an electronic circuit with one terminal being common to both the input and output. Each method of connection
responding differently to its input signal within a circuit as the static characteristics of the transistor vary with each
circuit arrangement.
1. Common Base Configuration - has Voltage Gain but no Current Gain.
2 Common Emitter Configuration - has both Current and Voltage Gain.
3. Common Collector Configuration - has Current Gain but no Voltage Gain.
Common-base terminology is derived from the fact that the : base is common to both input and output
of t configuration. base is usually the terminal closest to or at ground potential. Majority carriers can
cross the reverse-biased junction because the injected majority carriers will appear as minority carriers
in the n-type material. All current directions will refer to conventional (hole) flow and the arrows in
all electronic symbols have a direction defined by this convention.
Note that the applied biasing (voltage sources) are such as to establish current in the direction
indicated for each branch.
To describe the behavior of common-base amplifiers requires two set of characteristics:
1. Input or driving point characteristics.
2. Output or collector characteristics
The output characteristics has 3 basic regions:
Active region –defined by the biasing arrangements
Cutoff region – region where the collector current is 0A
Saturation region- region of the characteristics to the left of VCB = 0V
The curves (output characteristics) clearly indicate that a first approximation to the relationship
between IE and IC in the active region is given by
Once a transistor is in the ‘on’ state, the base-emitter voltage will be assumed to beVBE = 0.7V
In the dc mode the level of IC and IE due to the majority carriers are related by a quantity called alpha
= αdc
It can then be summarize to IC = IE (ignore ICBO due to small value)
For ac situations where the point of operation moves on the characteristics curve, an ac alpha defined
by αac
Alpha a common base current gain factor that shows the efficiency by calculating the current percent
from current flow from emitter to collector. The value of  is typical from 0.9 ~ 0.998.
Biasing:Proper biasing CB configuration in active region by approximation IC  IE (IB  0 uA)
Common-Emitter Configuration
It is called common-emitter configuration since : emitter is common or reference to both input
and output terminals.emitter is usually the terminal closest to or at ground potential.
Almost amplifier design is using connection of CE due to the high gain for current and voltage.
Two set of characteristics are necessary to describe the behavior for CE ;input (base terminal) and
output (collector terminal) parameters.
Proper Biasing common-emitter configuration in active region
IB is microamperes compared to miliamperes of IC.
IB will flow when VBE > 0.7V for silicon and 0.3V for germanium
Before this value IB is very small and no IB.
Base-emitter junction is forward bias Increasing VCE will reduce IB for different values.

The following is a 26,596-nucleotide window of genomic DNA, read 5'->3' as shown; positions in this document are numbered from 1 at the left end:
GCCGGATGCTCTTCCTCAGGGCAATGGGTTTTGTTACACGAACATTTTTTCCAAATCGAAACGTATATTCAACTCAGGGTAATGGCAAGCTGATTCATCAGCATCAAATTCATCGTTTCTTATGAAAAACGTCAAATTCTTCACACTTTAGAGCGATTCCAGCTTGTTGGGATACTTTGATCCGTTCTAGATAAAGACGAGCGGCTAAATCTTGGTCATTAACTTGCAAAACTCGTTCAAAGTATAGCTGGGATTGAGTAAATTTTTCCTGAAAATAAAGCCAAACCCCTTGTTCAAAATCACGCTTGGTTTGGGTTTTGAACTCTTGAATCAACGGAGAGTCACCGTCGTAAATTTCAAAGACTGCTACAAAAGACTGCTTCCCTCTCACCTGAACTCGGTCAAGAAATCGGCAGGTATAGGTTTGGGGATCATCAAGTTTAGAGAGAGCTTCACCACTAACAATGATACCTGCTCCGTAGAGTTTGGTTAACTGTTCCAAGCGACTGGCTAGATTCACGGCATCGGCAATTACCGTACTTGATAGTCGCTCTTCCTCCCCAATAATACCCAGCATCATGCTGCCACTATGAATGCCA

Output characteristics for acommon-emitter npn transistor
For small VCE (VCE < VCESAT, IC increase linearly with increasing of VCE
VCE > VCESAT IC not totally depends on VCE  constant IC
IB(uA) is very small compare to IC (mA). Small increase in IB cause big increase in IC
IB=0 A  ICEO occur.
Noticing the value when IC=0A. There is still some value of current flows.
Beta () or amplification factor
The ratio of dc collector current (IC) to the dc base current (IB) is dc beta (dc ) which is dc
current gain where IC and IB are determined at a particular operating point, Q-point (quiescent
point). It’s define by the following equation:
30 < dc < 300  2N3904
On data sheet, dc=hfe with h is derived from ac hybrid equivalent cct. FE are derived from
forward-current amplification and common-emitter configuration respectively.
For ac conditions, an ac beta has been defined as the changes of collector current (IC) compared to
the changes of base current (IB) where IC and IB are determined at operating point. On data sheet,
ac=hfe It can defined by the following equation:
From output characteristics of commonemitter configuration, find ac and dc with an
Operating point at IB=25 A and VCE =7.5V
Relationship analysis between α and β
Also called emitter-follower (EF). It is called common-emitter configuration since both the signal
source and the load share the collector terminal as a common connection point.The output voltage is
obtained at emitter terminal. The input characteristic of common-collector configuration is similar
with common-emitter. configuration.Common-collector circuit configuration is provided with the load
resistor connected from emitter to ground.It is used primarily for impedance-matching purpose since
it has high input impedance and low output impedance.
For the common-collector configuration, the output characteristics are a plot of IE vs VCE for a
range of values of IB.
Limits of opearation
Many BJT transistor used as an amplifier. Thus it is important to notice the limits of operations.At
least 3 maximum values is mentioned in data sheet.
There are:
a) Maximum power dissipation at collector: PCmax or PD
b) Maximum collector-emitter voltage: VCEmax sometimes named as VBR(CEO) or
c) Maximum collector current: ICmax
There are few rules that need to be followed for BJT transistor used as an amplifier. The rules are:
transistor need to be operate in active region!
IC < ICmax
PC < PCmax
VCE is at maximum and IC is at minimum (ICMAX=ICEO) in the
cutoff region. IC is
at maximum and VCE is at minimum (VCE max = Vcesat = VCEO) in the saturation region. The
operates in the active region between saturation and cutoff.
Refer to the fig. Example; A derating factor of 2mW/°C indicates the power dissipation is reduced
2mW each degree centigrade increase of temperature.
The maximum collector power dissipation,
PD=ICMAX x VCEmax= 18m x 20 = 360 mW
Step 2:
At any point on the characteristics the product of and must be equal to 360 mW.
Ex. 1. If choose ICmax= 5 mA, substitute into the (1), we get
VCEmaxICmax= 360 mW
VCEmax(5 m)=360/5=7.2 V
Ex.2. If choose VCEmax=18 V, substitute into (1), we get
VCEmaxICmax= 360 mW
(10) ICMAX=360m/18=20 mA
Derating PDmax
PDMAX is usually specified at 25°C.
The higher temperature goes, the less is PDMAX
Example;A derating factor of 2mW/°C indicates the power dissipation is reduced 2mW each
degree centigrade increase of temperature.